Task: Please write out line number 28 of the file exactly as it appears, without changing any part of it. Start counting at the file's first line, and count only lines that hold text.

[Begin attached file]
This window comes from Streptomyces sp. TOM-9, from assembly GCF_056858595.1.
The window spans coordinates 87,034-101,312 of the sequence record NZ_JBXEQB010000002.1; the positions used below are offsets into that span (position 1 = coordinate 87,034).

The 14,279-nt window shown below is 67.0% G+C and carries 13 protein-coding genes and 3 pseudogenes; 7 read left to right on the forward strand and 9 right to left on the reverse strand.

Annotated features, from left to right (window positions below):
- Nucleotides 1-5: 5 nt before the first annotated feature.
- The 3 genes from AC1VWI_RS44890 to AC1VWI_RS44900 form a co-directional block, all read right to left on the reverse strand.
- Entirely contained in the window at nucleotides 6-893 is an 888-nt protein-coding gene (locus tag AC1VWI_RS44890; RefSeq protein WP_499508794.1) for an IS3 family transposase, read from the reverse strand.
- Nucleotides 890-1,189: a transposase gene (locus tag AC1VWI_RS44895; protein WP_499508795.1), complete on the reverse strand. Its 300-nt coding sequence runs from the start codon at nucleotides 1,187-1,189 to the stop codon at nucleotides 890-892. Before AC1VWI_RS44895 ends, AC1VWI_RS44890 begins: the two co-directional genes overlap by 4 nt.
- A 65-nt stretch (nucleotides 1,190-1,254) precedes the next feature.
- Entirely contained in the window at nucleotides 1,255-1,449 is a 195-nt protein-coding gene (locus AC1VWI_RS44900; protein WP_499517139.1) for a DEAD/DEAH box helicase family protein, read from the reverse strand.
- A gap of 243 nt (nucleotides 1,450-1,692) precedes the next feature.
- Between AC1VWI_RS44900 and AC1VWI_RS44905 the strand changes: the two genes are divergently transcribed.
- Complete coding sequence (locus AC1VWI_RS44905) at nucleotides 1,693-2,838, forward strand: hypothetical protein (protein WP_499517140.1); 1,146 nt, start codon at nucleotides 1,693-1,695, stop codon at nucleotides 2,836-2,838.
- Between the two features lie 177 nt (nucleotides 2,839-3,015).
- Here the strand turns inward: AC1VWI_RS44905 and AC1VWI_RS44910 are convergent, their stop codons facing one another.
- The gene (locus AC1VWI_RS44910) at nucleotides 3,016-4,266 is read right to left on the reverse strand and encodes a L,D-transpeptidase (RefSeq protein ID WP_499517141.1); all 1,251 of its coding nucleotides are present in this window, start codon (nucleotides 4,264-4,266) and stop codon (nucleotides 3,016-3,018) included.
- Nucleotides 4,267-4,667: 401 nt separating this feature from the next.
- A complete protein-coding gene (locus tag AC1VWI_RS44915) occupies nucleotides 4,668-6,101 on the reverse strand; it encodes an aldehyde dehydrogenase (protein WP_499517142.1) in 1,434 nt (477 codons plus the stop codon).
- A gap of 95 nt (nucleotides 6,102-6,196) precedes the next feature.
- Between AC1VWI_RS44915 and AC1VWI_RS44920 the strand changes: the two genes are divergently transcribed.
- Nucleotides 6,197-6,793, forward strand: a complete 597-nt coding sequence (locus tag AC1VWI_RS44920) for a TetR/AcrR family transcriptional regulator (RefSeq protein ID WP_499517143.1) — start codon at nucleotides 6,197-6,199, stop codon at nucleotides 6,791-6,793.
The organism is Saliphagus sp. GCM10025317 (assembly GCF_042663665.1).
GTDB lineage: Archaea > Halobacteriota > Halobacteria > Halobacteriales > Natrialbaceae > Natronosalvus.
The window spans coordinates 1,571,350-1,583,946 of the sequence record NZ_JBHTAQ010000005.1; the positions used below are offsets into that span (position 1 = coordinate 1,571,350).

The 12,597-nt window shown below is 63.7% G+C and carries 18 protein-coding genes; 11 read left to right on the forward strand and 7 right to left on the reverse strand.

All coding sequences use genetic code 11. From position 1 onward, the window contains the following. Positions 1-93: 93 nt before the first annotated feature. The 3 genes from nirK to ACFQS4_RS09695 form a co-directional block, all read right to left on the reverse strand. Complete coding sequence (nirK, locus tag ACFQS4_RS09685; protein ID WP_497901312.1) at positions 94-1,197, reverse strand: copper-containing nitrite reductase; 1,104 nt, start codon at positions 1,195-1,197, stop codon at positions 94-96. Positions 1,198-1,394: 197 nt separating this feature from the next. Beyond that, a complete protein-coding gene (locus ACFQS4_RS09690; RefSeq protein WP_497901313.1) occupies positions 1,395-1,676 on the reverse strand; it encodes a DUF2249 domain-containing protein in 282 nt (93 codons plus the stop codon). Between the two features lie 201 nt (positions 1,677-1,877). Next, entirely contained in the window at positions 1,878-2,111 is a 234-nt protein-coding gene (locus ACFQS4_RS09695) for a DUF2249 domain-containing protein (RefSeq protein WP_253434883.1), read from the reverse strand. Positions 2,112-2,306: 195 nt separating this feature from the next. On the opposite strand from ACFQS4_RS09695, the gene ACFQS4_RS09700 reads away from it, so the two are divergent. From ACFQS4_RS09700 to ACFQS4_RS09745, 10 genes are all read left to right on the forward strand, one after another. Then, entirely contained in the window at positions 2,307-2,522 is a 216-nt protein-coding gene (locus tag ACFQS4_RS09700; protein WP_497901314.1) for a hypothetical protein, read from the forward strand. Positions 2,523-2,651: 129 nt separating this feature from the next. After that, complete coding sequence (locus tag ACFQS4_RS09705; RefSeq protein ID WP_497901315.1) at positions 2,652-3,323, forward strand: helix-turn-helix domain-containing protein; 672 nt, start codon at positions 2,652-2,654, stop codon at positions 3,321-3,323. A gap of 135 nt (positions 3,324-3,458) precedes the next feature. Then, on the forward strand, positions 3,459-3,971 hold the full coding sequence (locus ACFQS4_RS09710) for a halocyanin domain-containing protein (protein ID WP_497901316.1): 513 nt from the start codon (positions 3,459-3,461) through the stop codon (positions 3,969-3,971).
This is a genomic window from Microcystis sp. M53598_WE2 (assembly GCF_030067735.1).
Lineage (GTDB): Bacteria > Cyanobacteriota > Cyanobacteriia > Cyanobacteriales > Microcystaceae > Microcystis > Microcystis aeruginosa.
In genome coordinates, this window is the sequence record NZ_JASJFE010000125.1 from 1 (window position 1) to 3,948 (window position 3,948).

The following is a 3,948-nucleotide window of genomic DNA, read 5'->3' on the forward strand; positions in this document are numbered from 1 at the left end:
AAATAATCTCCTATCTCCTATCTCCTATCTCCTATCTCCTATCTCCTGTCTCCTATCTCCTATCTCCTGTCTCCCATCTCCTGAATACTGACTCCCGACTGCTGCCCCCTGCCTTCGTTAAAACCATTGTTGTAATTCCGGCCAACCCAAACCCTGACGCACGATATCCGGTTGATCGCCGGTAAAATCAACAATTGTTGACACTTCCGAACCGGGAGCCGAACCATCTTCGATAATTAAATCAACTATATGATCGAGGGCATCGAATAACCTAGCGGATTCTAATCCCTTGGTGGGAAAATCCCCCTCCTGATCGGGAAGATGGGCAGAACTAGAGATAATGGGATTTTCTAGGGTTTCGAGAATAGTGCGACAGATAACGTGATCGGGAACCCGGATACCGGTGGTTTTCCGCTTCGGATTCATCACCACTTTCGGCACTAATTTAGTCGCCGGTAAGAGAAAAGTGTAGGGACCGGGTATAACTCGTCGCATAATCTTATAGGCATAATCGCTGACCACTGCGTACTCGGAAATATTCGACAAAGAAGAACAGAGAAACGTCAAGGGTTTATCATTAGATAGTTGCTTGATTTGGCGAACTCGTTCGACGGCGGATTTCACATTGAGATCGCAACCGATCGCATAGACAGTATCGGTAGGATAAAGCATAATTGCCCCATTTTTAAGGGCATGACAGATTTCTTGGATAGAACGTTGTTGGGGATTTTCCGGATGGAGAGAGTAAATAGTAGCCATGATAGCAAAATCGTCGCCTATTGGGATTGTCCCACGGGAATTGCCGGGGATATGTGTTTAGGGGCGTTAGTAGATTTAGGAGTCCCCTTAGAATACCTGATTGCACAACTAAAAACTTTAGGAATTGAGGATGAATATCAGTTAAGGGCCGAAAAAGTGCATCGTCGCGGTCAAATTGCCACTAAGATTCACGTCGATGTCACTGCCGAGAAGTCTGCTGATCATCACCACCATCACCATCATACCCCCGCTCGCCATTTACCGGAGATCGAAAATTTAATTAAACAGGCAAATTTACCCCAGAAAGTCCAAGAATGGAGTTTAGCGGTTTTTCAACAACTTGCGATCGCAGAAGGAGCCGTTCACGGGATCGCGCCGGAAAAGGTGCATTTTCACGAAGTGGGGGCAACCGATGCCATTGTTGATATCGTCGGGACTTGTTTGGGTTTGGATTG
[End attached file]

Lineage (GTDB): Bacteria > Cyanobacteriota > Cyanobacteriia > Cyanobacteriales > Microcystaceae > Microcystis > Microcystis aeruginosa.